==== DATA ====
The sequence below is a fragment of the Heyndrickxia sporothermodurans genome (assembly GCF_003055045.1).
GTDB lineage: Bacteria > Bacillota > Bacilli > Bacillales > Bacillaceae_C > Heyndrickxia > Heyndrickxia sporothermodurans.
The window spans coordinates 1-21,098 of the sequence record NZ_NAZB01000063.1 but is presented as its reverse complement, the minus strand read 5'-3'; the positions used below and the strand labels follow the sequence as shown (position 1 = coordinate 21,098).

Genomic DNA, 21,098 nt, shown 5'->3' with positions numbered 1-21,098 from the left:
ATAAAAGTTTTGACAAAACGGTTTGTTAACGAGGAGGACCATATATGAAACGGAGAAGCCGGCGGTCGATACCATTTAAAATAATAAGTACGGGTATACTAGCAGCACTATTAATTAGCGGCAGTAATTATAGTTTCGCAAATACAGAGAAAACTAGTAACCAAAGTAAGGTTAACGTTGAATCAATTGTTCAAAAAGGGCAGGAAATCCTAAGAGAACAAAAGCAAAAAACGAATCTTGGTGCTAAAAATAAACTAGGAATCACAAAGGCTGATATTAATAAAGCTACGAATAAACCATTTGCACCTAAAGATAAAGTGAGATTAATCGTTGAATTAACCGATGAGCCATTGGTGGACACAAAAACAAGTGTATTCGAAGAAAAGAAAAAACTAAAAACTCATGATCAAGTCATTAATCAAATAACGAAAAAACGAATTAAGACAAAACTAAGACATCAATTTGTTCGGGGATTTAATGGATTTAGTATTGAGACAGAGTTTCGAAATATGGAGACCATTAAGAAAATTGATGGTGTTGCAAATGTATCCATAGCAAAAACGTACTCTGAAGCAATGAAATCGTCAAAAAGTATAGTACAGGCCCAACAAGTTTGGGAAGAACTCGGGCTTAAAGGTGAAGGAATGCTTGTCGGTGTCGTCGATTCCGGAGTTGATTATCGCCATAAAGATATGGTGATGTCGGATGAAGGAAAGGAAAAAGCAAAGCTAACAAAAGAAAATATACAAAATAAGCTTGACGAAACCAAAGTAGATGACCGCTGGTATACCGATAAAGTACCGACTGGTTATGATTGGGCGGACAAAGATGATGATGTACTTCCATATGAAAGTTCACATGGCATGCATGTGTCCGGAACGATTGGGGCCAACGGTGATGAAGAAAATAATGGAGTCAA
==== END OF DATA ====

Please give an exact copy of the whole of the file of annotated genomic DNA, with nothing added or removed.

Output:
The sequence below is a fragment of the Heyndrickxia sporothermodurans genome (assembly GCF_003055045.1).
GTDB lineage: Bacteria > Bacillota > Bacilli > Bacillales > Bacillaceae_C > Heyndrickxia > Heyndrickxia sporothermodurans.
The window spans coordinates 1-21,098 of the sequence record NZ_NAZB01000063.1 but is presented as its reverse complement, the minus strand read 5'-3'; the positions used below and the strand labels follow the sequence as shown (position 1 = coordinate 21,098).

Genomic DNA, 21,098 nt, shown 5'->3' with positions numbered 1-21,098 from the left:
ATAAAAGTTTTGACAAAACGGTTTGTTAACGAGGAGGACCATATATGAAACGGAGAAGCCGGCGGTCGATACCATTTAAAATAATAAGTACGGGTATACTAGCAGCACTATTAATTAGCGGCAGTAATTATAGTTTCGCAAATACAGAGAAAACTAGTAACCAAAGTAAGGTTAACGTTGAATCAATTGTTCAAAAAGGGCAGGAAATCCTAAGAGAACAAAAGCAAAAAACGAATCTTGGTGCTAAAAATAAACTAGGAATCACAAAGGCTGATATTAATAAAGCTACGAATAAACCATTTGCACCTAAAGATAAAGTGAGATTAATCGTTGAATTAACCGATGAGCCATTGGTGGACACAAAAACAAGTGTATTCGAAGAAAAGAAAAAACTAAAAACTCATGATCAAGTCATTAATCAAATAACGAAAAAACGAATTAAGACAAAACTAAGACATCAATTTGTTCGGGGATTTAATGGATTTAGTATTGAGACAGAGTTTCGAAATATGGAGACCATTAAGAAAATTGATGGTGTTGCAAATGTATCCATAGCAAAAACGTACTCTGAAGCAATGAAATCGTCAAAAAGTATAGTACAGGCCCAACAAGTTTGGGAAGAACTCGGGCTTAAAGGTGAAGGAATGCTTGTCGGTGTCGTCGATTCCGGAGTTGATTATCGCCATAAAGATATGGTGATGTCGGATGAAGGAAAGGAAAAAGCAAAGCTAACAAAAGAAAATATACAAAATAAGCTTGACGAAACCAAAGTAGATGACCGCTGGTATACCGATAAAGTACCGACTGGTTATGATTGGGCGGACAAAGATGATGATGTACTTCCATATGAAAGTTCACATGGCATGCATGTGTCCGGAACGATTGGGGCCAACGGTGATGAAGAAAATAATGGAGTCAA